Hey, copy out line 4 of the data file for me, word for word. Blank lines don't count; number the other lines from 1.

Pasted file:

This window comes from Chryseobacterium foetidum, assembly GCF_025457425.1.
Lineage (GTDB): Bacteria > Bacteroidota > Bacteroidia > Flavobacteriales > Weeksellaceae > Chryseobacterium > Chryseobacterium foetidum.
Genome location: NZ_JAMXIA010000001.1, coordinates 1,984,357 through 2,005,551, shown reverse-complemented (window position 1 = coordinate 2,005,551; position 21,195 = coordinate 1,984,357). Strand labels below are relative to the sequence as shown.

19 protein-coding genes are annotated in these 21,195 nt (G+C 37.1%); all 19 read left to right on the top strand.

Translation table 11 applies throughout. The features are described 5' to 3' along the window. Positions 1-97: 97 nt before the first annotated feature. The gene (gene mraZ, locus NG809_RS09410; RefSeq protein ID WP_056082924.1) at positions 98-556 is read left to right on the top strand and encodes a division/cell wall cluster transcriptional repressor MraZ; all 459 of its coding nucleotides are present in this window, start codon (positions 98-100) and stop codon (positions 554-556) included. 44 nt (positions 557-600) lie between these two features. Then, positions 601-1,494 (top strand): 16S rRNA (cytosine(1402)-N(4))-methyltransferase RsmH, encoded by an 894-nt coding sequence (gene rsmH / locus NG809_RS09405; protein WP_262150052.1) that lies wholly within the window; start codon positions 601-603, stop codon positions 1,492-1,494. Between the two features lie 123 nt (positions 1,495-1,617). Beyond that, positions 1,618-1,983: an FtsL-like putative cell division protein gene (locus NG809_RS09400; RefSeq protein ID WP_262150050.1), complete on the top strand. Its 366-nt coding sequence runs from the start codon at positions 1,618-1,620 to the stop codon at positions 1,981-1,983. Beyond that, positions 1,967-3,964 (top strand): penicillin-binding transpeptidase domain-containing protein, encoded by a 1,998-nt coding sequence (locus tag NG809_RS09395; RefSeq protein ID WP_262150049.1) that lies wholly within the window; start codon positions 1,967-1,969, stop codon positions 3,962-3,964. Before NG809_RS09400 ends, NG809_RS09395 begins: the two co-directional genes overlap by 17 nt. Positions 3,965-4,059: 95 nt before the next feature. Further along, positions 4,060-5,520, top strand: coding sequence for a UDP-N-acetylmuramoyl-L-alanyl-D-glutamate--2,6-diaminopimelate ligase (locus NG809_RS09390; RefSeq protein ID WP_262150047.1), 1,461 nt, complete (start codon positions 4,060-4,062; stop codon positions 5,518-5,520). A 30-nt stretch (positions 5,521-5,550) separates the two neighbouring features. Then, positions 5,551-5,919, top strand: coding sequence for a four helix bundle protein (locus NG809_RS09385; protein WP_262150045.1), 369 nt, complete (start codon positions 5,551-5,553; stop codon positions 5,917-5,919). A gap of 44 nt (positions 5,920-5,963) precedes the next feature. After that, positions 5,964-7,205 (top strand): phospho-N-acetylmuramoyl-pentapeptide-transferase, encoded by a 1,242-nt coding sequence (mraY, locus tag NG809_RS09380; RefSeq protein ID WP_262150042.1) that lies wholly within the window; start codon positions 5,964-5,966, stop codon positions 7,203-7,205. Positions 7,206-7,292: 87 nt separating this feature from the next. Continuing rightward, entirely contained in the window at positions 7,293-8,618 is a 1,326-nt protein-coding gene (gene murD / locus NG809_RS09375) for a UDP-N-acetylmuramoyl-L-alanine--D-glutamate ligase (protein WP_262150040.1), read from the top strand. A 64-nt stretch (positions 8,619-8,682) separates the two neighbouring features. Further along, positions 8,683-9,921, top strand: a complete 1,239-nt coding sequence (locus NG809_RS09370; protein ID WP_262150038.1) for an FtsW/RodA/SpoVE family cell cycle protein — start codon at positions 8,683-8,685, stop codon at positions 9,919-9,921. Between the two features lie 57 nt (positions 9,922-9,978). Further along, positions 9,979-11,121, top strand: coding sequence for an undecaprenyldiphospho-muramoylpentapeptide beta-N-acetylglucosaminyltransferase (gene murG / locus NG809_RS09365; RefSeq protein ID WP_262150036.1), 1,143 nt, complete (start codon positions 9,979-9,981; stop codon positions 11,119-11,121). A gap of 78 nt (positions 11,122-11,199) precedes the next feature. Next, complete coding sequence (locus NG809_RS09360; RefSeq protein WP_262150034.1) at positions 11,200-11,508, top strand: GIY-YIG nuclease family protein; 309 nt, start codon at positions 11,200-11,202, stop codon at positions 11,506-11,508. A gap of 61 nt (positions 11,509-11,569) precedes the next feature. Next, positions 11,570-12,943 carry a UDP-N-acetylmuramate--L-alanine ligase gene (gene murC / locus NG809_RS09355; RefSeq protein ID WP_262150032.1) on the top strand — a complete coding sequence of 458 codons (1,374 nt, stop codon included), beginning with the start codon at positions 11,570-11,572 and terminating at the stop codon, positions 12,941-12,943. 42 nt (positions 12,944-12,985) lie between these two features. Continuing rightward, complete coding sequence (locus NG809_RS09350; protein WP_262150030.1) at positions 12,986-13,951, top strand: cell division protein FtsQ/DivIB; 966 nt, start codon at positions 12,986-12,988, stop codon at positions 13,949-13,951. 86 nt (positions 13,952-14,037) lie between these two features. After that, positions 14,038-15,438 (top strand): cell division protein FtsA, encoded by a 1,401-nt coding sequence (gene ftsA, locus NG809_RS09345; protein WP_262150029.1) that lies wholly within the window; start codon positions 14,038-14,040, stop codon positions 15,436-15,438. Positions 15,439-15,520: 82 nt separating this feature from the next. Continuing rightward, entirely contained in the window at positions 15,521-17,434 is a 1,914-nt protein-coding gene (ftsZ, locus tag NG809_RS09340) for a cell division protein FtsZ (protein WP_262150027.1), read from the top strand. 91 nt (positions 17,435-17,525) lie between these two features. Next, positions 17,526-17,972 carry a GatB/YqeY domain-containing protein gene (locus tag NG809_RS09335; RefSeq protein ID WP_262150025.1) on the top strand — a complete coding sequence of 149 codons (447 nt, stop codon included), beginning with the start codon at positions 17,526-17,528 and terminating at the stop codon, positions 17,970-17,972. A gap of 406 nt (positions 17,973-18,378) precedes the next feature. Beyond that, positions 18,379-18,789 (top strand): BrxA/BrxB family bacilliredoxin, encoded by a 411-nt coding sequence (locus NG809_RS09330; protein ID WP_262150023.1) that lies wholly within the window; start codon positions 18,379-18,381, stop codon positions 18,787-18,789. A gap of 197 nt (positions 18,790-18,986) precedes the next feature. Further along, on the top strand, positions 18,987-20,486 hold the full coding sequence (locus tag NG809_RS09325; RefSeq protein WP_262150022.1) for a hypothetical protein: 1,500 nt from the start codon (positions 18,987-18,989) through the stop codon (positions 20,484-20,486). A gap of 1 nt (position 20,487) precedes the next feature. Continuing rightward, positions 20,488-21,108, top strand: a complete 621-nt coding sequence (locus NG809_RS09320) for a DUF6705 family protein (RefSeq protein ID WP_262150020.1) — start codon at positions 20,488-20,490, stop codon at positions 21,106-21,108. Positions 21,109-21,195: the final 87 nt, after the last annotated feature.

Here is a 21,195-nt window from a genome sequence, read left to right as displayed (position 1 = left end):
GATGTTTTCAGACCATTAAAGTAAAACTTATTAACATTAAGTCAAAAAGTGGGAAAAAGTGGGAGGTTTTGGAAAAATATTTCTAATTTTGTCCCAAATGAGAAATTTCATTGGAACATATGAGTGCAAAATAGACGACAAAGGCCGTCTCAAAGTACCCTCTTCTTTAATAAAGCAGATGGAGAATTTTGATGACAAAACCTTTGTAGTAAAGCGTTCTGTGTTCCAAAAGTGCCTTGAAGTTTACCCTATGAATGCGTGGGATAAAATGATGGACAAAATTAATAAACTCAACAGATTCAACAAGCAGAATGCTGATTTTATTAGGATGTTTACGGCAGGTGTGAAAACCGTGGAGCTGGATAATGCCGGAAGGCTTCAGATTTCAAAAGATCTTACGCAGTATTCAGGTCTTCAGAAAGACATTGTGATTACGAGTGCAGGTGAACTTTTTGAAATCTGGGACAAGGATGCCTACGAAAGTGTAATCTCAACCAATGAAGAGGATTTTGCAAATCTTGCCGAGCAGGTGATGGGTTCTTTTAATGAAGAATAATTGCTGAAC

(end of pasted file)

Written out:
19 protein-coding genes are annotated in these 21,195 nt (G+C 37.1%); all 19 read left to right on the top strand.